Saturday, January 30, 2010

Another snowy day

We are having a particularly snowy and cold winter.  We haven't had any significant snows for ten years until December when we received more than 2 feet of snow in less than 24 hours.  We were predicted to get only 1-4 inches for today, but we have 8 inches and the snow continues to fall.  Here is a view out my studio window.

I thought I would just show a photo of the sand pail.  This is my first larger tapestry and has been a real challenge for me.  The sand pail has been a hard piece to weave for me.  I have woven and rewoven that section about 8 times, but I am finally pretty happy with it.  I think the rest of the tapestry will go much faster.

Finally, here is a look at my new small tapestry.  It is a bit of a departure from what I have been weaving.  The other pieces have tended to be more realistic.  This one is very graphic and is inspired from a quick painting that I did in a painting class.  More on this piece as it progresses...

Another scarf

My sister's birthday is coming up next week.  I tried to start some projects for Christmas, but I just couldn't get anything done.  Moving back into our house and cleaning up the house we were in took all of my time.  However, I decided that for her birthday, I would make a Natalie Chanin inspired scarf.  It is similar to the one I did shown in an earlier post.  However, this time I decided to try something different.  I used a black and white T-shirt material, so it is high contrast.  I made it reversible by using embroidery floss and sketched a trumpet vine directly on the material with soap.  If you don't know this trick, it is a great one that my mother taught me.  You can sketch your quilt lines onto dark fabric with soap.  It fades, so sometimes I have to do it more than once, but I just give myself a general outline.  I then stitched the leaves, stem and flower, and then cut out using a reverse applique technique.  I have to say, that the reverse applique is SOOOOOO much faster than the applique.  I was able to finish this scarf while my kids were at school.  It was a fun project, which I hope my sister enjoys.

Wednesday, January 27, 2010

A messy Sunday with my daughter...

A couple of months ago, my son went off to work with my husband, and my daughter and I were left to figure out how to spend a yucky day at home.  She said she wanted to make something.  I happened to have the book Felt Wee Folks out of the library at the time.  This is such a great book for making fairies, knights, and little bags like the one below.  Linden picked out a pattern, and we got to stitching.  She picked out embellishments and stitched some of it herself (asking a 6 year old to stick with it until the finish is a bit hard).  I just used the felt that I had on-hand, so it is acrylic and not wool.  I just haven't gotten around to ordering a bunch of wool felt, so expensive.  Anyway, it was a fun project.  Linden and I had fun making it, and she feels the pride of making something herself.   I think it turned out great for a little girl's bag,  maybe even for a big girl, too.

Sunday, January 24, 2010

Down and dirty quilting

My latest project took a few hours, but let me start at the beginning of the story.  My competition horse, Oliver, lives most of his life outside.  When he is inside, he gets bored and starts to get into mischief.  He has flooded the barn twice by turning on the water faucet, he can open his latch and door, he likes the windows open, if they are closed he'll bust them out.... 

After bringing a pony home for my kids, he decided he would gallop around the field showing off, he then misjudged the distance and footing and slid into a gate, caught his legs in it, and sliced open his leg.  He had to have 4 big stitches.  Now while his leg heals, he has to live in a stall for the next three weeks.  I put away his outside blanket and I had to pull out the inside sheet and blanket.  They both had seen a little wear, so after washing them again, I had to patch them both and sew and quilt the patches on the blanket.  A few hours of work sure beats spending $100+ dollars on a new blanket and $60+ on a new sheet.  Sometimes you do what you gotta do... Now back to my art pieces.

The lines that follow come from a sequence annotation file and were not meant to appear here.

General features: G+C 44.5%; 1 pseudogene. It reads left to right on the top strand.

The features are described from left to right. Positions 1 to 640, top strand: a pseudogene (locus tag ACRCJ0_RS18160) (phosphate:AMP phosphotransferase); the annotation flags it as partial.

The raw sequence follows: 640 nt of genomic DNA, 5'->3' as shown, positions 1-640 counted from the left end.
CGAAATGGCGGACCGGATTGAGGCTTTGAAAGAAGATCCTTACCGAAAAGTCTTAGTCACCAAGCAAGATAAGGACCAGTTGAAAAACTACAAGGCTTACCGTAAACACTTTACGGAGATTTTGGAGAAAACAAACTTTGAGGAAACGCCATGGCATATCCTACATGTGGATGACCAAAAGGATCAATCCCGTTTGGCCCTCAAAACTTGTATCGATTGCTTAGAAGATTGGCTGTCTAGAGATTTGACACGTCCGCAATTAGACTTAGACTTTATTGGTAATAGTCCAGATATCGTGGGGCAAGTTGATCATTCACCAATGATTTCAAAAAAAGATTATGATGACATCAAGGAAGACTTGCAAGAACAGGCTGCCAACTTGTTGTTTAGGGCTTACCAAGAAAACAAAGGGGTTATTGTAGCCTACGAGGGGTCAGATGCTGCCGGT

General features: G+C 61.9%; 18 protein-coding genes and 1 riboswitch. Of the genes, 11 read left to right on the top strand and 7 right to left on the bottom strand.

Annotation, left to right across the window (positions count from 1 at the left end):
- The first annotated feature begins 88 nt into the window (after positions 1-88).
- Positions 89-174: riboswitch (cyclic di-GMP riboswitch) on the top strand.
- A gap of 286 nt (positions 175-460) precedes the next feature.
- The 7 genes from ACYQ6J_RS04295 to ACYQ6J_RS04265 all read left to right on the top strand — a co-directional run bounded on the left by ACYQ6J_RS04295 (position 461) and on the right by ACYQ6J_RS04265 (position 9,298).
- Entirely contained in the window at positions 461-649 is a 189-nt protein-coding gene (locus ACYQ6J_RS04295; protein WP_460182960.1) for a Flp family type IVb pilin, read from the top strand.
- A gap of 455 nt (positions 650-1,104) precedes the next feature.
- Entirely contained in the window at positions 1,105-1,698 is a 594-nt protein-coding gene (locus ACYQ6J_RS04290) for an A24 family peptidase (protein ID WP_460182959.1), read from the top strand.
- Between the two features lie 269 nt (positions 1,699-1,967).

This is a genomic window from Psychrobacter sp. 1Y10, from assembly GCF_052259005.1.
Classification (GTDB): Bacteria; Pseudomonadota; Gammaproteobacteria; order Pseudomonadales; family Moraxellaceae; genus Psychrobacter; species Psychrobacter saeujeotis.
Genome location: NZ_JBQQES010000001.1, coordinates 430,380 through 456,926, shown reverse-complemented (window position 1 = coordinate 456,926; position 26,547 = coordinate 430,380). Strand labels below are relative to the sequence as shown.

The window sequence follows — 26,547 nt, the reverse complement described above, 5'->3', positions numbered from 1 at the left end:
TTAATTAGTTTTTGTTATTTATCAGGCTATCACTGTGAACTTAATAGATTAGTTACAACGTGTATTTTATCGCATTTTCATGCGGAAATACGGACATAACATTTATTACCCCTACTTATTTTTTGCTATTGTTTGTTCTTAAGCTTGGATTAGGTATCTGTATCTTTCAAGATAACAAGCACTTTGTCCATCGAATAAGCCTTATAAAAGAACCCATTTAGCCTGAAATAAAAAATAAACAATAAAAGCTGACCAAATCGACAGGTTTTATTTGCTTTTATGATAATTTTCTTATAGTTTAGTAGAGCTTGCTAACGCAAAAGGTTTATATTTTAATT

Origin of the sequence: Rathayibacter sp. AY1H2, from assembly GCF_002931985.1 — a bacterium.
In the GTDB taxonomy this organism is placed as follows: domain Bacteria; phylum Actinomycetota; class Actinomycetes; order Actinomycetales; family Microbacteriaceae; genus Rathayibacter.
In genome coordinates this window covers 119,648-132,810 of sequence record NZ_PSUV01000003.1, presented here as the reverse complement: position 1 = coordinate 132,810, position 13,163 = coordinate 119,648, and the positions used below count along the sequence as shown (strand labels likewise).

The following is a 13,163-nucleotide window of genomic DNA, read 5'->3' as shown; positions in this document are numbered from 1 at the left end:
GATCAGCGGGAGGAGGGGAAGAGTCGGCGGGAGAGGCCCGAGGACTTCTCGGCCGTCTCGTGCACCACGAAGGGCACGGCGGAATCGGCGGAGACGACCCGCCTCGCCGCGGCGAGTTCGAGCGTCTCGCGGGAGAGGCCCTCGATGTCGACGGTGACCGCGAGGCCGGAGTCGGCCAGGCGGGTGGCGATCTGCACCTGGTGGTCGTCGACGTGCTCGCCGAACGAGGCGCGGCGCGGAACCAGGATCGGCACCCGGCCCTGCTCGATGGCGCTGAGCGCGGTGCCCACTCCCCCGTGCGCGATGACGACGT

Friday, January 22, 2010

Finished quilt

I finally finished my second art quilt.  I don't think I posted a photo of the first one I did, I could do that later...  Anyway, I took a photo of this beautiful clam, Tridacna squamosa, a female that spawned about a year ago.  I took the photo at the Birch Aquarium at Scripps in San Diego.  This giant clam which is also called a fluted clam lives in the South Pacific and Indian Oceans.  A very nice scientist at Birch named Fernando identified her for me.  I took some liberties with the surrounding sea life.  But it was a fun quilt to do.  It took a really long time because of all the embroidery I did.  I really like making these quilts by hand.  We'll see how long the next one takes.  It is a companion piece to this one, that is, it is another aquarium piece.

Tuesday, January 19, 2010

What to wear...

After having two children, and not buying any clothing for years, I have reached the stage of major frustration.  I find shopping really frustrating.  Either the clothes are made for 17 year old who is into the latest fashion, which right now I really hate.  Who wants to go back to hip huggers and hippy, flowing flower tunics?  I know I don't, been there done that.   Or, the clothing seems to suit a more mature sensibility; I am not ready to dress like I am 80 yet.  I am happy that at this stage of my life I still have a good figure. I just want some interesting stylish clothes that fit well and look good.  Is that too much to ask?  What do I wear???? 

I started sewing again when my daughter who is now 6 turned 2.  I wanted to buy her a dress appropriate for a formal type brunch.  One of my husband's colleagues was being inducted into the National Academy of Science and all she had to wear were hand-me-down's from her brother.  I went shopping and was appalled at how hoochie-koochie the dresses were for little girls.  She is a little girl, not a teen pop idol.  I finally found a cute little corduroy dress, but it was $40.  I bought, but then vowed that I could sew dresses for her just as cute or cuter and for much less than $40.  I admit, my first few dresses were not so great, but over the years I have started to become an accomplished sewer.  I did take the required home ec class in high school and had to make a hideous skirt which promptly became a rag.  Between college and grad school I took a class to learn tailoring for a very accomplished sewer and tailor.  I then made a beautiful blazer, a winter white wool coat with bound button holes, and lots of other things.  Once I finished grad school and went to work I was done with sewing until Linden came along.  Here are a pair of jeans I recently improved upon for her.